In May 2008 I went to Siem Reap and Phnom Penh in Cambodia. I was visiting Singapore but since my friends were working during the week anyway, I planned a short trip to Cambodia with my friend Michelle and her colleague, Hiroshi. I always had an image that Cambodia was a dangerous place filled with landmines but since their slow recovery from political and economic crises, tourism seemed to be booming, especially with people visiting the Angkor Wat and other temples in Siem Reap. I had never tried Cambodian food before so I was curious to see what it was like.
I chose a boutique hotel called Shinta Mani, that is aiming to achieve a sustainable tourism/business model. A certain percentage of the room rate goes to charity. It was a beautiful hotel and the employees were genuinely friendly. Through them, I was able to donate money to build a well for a family and they actually brought me to meet them.
Minced pork with basil and vegetables (not spicy)
Pork curry (not spicy at all- rather sweet) and pumpkin casserole with shredded beef (kind of like a pumpkin custard on the top and filled with beef)
Morning glory paradise. We ate a lot of kang kong in Cambodia- apparently it is grown in abundance (and I love it!)
Shrimp amok. This was a very touristy place but good. Amok is a Cambodian curry but it’s not spicy at all- sweet and savory (from fish sauce). I guess Cambodian food is similar to Thai food without the sour and spicy.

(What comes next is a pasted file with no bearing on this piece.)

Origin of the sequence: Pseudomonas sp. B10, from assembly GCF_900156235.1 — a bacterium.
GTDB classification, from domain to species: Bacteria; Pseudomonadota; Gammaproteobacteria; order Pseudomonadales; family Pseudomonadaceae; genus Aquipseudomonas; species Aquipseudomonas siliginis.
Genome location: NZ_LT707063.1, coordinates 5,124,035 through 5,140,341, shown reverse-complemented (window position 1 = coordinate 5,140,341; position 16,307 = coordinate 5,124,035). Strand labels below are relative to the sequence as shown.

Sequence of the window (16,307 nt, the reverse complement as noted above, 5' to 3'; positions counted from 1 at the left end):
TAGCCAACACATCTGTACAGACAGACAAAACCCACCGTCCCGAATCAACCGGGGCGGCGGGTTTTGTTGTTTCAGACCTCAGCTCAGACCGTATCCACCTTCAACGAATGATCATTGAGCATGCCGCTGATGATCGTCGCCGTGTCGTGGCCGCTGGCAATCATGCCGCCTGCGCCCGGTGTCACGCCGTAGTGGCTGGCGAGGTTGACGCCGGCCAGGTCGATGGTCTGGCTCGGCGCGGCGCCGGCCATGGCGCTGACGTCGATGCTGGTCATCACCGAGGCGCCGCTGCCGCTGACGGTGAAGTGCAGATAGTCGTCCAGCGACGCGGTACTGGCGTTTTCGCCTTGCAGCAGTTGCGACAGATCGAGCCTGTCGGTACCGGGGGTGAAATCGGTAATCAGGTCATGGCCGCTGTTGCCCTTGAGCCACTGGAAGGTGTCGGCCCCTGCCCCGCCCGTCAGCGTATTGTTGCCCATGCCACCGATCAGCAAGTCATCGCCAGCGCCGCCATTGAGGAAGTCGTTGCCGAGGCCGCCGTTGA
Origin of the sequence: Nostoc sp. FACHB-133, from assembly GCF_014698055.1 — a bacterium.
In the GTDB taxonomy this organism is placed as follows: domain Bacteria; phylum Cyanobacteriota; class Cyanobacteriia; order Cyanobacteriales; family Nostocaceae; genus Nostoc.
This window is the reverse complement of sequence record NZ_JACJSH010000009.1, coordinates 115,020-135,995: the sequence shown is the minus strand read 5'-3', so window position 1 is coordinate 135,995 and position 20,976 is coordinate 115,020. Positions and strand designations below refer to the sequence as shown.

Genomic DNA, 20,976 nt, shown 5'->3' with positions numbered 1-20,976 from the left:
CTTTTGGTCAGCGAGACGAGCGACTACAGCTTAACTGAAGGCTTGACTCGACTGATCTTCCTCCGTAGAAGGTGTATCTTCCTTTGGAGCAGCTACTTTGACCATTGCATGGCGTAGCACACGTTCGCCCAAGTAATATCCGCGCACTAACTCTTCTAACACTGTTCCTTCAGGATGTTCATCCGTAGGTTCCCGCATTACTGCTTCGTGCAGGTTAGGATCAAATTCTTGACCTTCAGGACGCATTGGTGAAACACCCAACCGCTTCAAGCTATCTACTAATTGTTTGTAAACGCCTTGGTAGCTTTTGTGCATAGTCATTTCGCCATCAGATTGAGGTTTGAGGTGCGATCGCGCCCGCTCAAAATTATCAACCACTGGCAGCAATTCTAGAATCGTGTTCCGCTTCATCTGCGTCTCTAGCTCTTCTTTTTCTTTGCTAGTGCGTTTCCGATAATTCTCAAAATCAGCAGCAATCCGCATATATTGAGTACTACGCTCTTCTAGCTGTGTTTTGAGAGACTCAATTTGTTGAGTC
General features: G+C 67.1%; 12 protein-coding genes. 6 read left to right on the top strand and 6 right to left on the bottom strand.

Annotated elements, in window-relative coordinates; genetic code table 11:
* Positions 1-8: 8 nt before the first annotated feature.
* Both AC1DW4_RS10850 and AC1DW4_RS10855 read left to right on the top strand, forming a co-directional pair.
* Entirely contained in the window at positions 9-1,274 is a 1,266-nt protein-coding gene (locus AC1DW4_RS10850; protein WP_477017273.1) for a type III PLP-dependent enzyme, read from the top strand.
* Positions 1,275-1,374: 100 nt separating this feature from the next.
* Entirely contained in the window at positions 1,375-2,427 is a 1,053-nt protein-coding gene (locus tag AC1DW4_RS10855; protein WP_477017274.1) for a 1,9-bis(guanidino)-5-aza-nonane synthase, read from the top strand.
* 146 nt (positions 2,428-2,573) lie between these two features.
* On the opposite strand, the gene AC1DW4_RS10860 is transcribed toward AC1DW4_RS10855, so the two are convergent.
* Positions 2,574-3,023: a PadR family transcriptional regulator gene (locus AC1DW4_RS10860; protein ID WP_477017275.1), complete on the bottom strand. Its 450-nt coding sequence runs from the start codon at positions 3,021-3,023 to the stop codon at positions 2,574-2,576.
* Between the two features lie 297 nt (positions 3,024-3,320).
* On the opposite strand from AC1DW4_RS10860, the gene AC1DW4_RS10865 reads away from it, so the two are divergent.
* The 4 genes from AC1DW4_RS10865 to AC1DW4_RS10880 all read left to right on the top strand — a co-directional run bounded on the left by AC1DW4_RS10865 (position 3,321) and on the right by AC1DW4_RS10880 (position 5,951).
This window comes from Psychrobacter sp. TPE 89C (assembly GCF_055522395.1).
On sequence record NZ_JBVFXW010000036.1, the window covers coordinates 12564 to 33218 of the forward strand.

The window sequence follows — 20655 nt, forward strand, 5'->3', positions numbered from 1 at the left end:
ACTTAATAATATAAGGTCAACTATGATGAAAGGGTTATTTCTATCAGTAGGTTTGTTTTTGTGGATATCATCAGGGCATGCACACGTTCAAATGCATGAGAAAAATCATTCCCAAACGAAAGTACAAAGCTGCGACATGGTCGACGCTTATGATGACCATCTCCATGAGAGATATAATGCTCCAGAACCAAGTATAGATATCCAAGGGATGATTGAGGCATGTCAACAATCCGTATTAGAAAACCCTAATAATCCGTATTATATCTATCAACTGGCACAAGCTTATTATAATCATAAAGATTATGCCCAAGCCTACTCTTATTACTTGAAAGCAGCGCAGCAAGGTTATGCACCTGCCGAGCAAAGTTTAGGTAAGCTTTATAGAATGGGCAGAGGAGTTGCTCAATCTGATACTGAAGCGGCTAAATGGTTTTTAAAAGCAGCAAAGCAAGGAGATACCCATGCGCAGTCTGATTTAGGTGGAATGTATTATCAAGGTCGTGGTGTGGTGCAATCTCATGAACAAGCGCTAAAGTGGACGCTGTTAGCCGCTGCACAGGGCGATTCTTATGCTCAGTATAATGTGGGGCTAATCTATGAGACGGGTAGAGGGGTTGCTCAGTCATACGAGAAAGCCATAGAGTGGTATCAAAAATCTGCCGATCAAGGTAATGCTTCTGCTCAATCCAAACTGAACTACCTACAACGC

Buffet food at a traditional dance show we went to see. The food was really not that good but we got to sample some typical Cambodian dishes.
The dessert was probably the best part of the buffet. The pumpkin stuffed with coconut custard is meant to be a very common Cambodian dessert. Overall the desserts were similar to Thai ones. Sweet and slightly salty.
Buffet style again at the hotel we were staying at. There were lots of salads (seafood, green papaya etc) and they were really tasty.
Typical fruit. They had glutinous rice desserts similar to Thai ones (filled with brown sugar).
After a night at the bars we went to the food stalls to eat noodles. So good! This one was with minced pork and fishballs. Makes me drool…
Our lunch at a food market. Cheap and delicious noodles (about 25 cents) and coffee.
Ponlok Restaurant, Phnom Penh
319 Sisowath Quay
I read about this restaurant in a Japanese guidebook. There were actually more locals and we hardly saw any tourists (maybe it was just down season). We had a waiter who was about 15 years old and he was hilarious. There was so much to choose from so we asked him for some recommendations. Family style of course, and we were happily stuffed at the end.
Pigeon- doesn’t look appetizing but it was good (not a lot of meat though).
Marinated and grilled beef with sliced onions and tomatoes- we wrapped them in lettuce leaves.
We didn’t have to order dessert- they just brought a bunch of fruits and sweets.